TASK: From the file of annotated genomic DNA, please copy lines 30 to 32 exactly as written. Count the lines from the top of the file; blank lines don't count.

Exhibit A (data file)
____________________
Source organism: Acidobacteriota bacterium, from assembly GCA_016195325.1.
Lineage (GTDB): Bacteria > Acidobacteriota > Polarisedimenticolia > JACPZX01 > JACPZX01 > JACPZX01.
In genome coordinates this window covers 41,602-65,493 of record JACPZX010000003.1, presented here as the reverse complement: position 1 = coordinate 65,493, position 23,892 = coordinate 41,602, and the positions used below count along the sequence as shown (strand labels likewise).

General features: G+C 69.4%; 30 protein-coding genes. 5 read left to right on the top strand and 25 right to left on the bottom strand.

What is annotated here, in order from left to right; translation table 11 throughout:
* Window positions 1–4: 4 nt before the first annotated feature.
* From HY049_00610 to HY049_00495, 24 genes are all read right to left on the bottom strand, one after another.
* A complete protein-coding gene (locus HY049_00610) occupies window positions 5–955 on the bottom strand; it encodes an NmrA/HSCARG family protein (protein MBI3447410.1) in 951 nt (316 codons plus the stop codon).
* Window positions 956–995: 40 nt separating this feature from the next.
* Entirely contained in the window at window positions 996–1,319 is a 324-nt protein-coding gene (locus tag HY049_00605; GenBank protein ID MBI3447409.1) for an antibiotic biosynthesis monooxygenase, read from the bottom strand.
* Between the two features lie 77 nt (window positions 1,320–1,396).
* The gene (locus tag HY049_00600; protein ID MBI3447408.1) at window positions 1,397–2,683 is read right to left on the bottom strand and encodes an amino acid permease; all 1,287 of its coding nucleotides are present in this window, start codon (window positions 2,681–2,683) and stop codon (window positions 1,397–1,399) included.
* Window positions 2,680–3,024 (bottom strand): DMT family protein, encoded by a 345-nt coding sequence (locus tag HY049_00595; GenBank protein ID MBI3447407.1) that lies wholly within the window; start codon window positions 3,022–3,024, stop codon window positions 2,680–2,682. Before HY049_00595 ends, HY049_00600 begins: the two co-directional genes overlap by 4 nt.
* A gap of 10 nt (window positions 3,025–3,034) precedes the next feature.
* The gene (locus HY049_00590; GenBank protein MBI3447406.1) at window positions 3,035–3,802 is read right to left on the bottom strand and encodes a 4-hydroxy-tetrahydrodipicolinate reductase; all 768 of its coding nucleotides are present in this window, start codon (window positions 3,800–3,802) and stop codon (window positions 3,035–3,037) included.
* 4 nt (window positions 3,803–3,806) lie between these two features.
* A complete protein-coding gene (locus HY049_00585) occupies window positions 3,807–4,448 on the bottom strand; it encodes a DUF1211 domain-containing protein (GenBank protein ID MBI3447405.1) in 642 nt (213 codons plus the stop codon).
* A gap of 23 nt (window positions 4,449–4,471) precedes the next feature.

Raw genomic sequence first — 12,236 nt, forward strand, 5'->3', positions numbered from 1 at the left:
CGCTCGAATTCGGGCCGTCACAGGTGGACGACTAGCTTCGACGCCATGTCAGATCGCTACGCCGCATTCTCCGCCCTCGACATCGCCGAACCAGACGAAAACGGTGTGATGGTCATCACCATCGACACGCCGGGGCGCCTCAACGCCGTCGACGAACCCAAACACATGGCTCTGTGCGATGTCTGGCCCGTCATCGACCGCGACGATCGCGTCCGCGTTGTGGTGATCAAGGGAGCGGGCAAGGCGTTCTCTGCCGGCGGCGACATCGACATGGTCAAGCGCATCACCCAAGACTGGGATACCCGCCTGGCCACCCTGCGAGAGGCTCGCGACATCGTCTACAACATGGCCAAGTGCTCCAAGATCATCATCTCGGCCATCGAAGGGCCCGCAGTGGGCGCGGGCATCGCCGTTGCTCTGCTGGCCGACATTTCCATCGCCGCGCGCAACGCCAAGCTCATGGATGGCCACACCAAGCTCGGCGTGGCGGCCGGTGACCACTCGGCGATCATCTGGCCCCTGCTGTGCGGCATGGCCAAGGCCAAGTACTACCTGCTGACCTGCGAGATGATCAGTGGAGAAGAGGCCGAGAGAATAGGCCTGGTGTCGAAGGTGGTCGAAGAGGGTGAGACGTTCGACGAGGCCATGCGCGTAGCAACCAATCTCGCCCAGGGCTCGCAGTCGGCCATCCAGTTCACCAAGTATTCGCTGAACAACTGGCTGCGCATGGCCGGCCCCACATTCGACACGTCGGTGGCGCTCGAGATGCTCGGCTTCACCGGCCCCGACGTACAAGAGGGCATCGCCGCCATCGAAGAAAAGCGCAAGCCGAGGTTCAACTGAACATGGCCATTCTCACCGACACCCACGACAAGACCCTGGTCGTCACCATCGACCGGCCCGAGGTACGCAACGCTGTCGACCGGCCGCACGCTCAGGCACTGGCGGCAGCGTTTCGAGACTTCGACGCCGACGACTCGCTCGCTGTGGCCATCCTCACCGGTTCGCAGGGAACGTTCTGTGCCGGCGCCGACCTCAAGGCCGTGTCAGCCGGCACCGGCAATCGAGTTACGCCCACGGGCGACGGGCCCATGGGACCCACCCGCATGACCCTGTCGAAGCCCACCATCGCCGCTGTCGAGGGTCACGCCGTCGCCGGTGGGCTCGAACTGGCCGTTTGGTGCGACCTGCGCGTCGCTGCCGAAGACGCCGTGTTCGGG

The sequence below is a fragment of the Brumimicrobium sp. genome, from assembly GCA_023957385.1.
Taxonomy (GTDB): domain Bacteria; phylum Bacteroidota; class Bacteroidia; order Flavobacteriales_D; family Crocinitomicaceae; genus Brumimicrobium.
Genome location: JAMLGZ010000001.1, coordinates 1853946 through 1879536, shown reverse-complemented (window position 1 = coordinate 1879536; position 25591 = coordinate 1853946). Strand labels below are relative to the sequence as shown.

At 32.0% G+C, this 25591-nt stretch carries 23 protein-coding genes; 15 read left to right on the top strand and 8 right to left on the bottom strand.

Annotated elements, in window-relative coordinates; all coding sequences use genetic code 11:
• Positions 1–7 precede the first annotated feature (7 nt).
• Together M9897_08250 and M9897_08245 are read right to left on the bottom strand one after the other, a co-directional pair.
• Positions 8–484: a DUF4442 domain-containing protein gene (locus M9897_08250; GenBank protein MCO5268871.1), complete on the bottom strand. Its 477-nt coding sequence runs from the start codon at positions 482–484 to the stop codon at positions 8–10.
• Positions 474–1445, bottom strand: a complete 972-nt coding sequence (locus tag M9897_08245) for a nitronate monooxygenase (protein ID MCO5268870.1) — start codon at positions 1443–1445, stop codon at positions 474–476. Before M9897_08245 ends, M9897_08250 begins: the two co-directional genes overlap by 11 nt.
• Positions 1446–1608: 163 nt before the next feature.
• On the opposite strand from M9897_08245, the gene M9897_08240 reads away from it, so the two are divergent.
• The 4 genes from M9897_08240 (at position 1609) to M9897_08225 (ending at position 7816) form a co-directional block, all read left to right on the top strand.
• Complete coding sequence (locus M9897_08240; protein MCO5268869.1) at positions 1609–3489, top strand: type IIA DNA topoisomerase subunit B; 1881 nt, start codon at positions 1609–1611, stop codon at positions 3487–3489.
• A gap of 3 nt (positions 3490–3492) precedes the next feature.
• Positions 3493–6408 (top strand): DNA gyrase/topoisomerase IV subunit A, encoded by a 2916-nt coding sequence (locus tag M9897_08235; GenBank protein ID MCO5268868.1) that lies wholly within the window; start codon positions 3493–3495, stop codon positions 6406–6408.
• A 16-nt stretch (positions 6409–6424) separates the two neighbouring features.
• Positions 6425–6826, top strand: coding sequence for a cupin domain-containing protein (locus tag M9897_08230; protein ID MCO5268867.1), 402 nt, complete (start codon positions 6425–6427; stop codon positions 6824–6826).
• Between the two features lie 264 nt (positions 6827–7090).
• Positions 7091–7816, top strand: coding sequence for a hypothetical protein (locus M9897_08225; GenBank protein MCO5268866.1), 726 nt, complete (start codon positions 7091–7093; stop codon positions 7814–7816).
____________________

• Positions 1446–1608: 163 nt before the next feature.
• On the opposite strand from M9897_08245, the gene M9897_08240 reads away from it, so the two are divergent.
• The 4 genes from M9897_08240 (at position 1609) to M9897_08225 (ending at position 7816) form a co-directional block, all read left to right on the top strand.